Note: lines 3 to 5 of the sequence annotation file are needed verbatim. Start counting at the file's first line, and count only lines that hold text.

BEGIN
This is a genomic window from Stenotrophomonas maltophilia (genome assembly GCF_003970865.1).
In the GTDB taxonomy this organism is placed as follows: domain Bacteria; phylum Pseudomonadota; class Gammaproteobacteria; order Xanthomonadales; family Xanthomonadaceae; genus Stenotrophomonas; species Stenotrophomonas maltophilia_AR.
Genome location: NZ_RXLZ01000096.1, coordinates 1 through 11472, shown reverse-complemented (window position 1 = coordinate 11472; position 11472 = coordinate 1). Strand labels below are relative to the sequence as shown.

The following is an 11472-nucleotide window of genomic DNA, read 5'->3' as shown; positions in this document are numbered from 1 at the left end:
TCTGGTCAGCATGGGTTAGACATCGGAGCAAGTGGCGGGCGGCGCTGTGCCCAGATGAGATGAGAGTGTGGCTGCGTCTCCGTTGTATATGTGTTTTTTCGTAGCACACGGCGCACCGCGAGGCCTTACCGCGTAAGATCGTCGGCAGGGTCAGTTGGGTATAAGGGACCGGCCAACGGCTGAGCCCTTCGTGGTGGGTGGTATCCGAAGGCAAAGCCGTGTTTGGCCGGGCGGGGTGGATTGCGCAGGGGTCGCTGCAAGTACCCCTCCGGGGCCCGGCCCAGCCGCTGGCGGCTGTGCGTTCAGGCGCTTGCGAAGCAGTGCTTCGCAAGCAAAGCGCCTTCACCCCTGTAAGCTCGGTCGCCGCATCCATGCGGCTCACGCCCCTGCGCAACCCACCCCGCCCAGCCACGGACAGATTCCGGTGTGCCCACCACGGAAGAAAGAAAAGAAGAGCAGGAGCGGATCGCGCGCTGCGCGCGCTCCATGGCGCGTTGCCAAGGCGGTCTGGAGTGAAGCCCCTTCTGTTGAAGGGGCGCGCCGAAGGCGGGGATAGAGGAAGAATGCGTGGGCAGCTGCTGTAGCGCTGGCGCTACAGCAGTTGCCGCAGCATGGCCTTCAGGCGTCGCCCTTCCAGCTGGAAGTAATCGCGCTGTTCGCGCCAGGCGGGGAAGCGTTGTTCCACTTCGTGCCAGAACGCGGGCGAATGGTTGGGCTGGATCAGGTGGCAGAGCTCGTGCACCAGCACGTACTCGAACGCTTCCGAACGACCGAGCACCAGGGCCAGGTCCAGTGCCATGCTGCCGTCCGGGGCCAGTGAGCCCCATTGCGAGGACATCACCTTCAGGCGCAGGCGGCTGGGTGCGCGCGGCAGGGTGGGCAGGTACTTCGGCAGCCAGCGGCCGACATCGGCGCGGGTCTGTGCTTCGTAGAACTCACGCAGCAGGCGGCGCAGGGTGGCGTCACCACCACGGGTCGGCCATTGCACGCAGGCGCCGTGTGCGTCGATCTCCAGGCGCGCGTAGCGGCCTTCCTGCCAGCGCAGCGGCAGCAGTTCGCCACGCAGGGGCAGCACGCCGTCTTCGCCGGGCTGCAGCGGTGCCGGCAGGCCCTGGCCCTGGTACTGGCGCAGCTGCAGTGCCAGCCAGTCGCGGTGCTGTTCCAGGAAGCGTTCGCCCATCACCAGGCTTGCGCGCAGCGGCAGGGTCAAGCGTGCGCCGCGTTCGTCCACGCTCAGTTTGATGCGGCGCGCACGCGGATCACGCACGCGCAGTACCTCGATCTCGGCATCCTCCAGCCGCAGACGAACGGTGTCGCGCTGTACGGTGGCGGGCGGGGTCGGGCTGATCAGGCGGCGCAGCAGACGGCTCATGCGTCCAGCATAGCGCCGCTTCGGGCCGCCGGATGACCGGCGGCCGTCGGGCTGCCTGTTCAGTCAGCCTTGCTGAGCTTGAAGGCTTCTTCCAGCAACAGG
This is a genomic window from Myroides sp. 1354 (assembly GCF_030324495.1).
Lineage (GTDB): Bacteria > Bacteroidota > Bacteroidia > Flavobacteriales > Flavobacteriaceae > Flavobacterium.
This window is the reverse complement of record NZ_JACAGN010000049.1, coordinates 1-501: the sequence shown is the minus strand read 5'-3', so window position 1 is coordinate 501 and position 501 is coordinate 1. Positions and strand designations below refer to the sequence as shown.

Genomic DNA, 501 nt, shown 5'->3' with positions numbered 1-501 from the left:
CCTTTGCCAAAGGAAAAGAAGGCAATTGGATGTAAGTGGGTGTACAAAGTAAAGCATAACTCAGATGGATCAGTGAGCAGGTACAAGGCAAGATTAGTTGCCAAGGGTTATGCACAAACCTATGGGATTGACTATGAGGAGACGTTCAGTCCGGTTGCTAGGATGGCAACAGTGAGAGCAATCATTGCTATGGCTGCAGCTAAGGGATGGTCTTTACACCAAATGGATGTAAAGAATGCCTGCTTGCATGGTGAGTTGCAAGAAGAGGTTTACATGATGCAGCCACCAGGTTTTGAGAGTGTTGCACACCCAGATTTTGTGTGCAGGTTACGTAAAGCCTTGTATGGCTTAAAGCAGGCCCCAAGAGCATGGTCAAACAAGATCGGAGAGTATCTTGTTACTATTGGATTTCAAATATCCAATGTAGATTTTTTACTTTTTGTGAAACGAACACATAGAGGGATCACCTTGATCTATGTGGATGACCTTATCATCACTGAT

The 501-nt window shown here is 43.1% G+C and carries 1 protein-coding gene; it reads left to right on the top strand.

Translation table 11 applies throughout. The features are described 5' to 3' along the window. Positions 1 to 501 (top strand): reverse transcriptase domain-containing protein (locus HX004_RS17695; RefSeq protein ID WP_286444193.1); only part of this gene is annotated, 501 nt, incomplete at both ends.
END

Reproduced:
Genome location: NZ_RXLZ01000096.1, coordinates 1 through 11472, shown reverse-complemented (window position 1 = coordinate 11472; position 11472 = coordinate 1). Strand labels below are relative to the sequence as shown.

The following is an 11472-nucleotide window of genomic DNA, read 5'->3' as shown; positions in this document are numbered from 1 at the left end:
TCTGGTCAGCATGGGTTAGACATCGGAGCAAGTGGCGGGCGGCGCTGTGCCCAGATGAGATGAGAGTGTGGCTGCGTCTCCGTTGTATATGTGTTTTTTCGTAGCACACGGCGCACCGCGAGGCCTTACCGCGTAAGATCGTCGGCAGGGTCAGTTGGGTATAAGGGACCGGCCAACGGCTGAGCCCTTCGTGGTGGGTGGTATCCGAAGGCAAAGCCGTGTTTGGCCGGGCGGGGTGGATTGCGCAGGGGTCGCTGCAAGTACCCCTCCGGGGCCCGGCCCAGCCGCTGGCGGCTGTGCGTTCAGGCGCTTGCGAAGCAGTGCTTCGCAAGCAAAGCGCCTTCACCCCTGTAAGCTCGGTCGCCGCATCCATGCGGCTCACGCCCCTGCGCAACCCACCCCGCCCAGCCACGGACAGATTCCGGTGTGCCCACCACGGAAGAAAGAAAAGAAGAGCAGGAGCGGATCGCGCGCTGCGCGCGCTCCATGGCGCGTTGCCAAGGCGGTCTGGAGTGAAGCCCCTTCTGTTGAAGGGGCGCGCCGAAGGCGGGGATAGAGGAAGAATGCGTGGGCAGCTGCTGTAGCGCTGGCGCTACAGCAGTTGCCGCAGCATGGCCTTCAGGCGTCGCCCTTCCAGCTGGAAGTAATCGCGCTGTTCGCGCCAGGCGGGGAAGCGTTGTTCCACTTCGTGCCAGAACGCGGGCGAATGGTTGGGCTGGATCAGGTGGCAGAGCTCGTGCACCAGCACGTACTCGAACGCTTCCGAACGACCGAGCACCAGGGCCAGGTCCAGTGCCATGCTGCCGTCCGGGGCCAGTGAGCCCCATTGCGAGGACATCACCTTCAGGCGCAGGCGGCTGGGTGCGCGCGGCAGGGTGGGCAGGTACTTCGGCAGCCAGCGGCCGACATCGGCGCGGGTCTGTGCTTCGTAGAACTCACGCAGCAGGCGGCGCAGGGTGGCGTCACCACCACGGGTCGGCCATTGCACGCAGGCGCCGTGTGCGTCGATCTCCAGGCGCGCGTAGCGGCCTTCCTGCCAGCGCAGCGGCAGCAGTTCGCCACGCAGGGGCAGCACGCCGTCTTCGCCGGGCTGCAGCGGTGCCGGCAGGCCCTGGCCCTGGTACTGGCGCAGCTGCAGTGCCAGCCAGTCGCGGTGCTGTTCCAGGAAGCGTTCGCCCATCACCAGGCTTGCGCGCAGCGGCAGGGTCAAGCGTGCGCCGCGTTCGTCCACGCTCAGTTTGATGCGGCGCGCACGCGGATCACGCACGCGCAGTACCTCGATCTCGGCATCCTCCAGCCGCAGACGAACGGTGTCGCGCTGTACGGTGGCGGGCGGGGTCGGGCTGATCAGGCGGCGCAGCAGACGGCTCATGCGTCCAGCATAGCGCCGCTTCGGGCCGCCGGATGACCGGCGGCCGTCGGGCTGCCTGTTCAGTCAGCCTTGCTGAGCTTGAAGGCTTCTTCCAGCAACAGG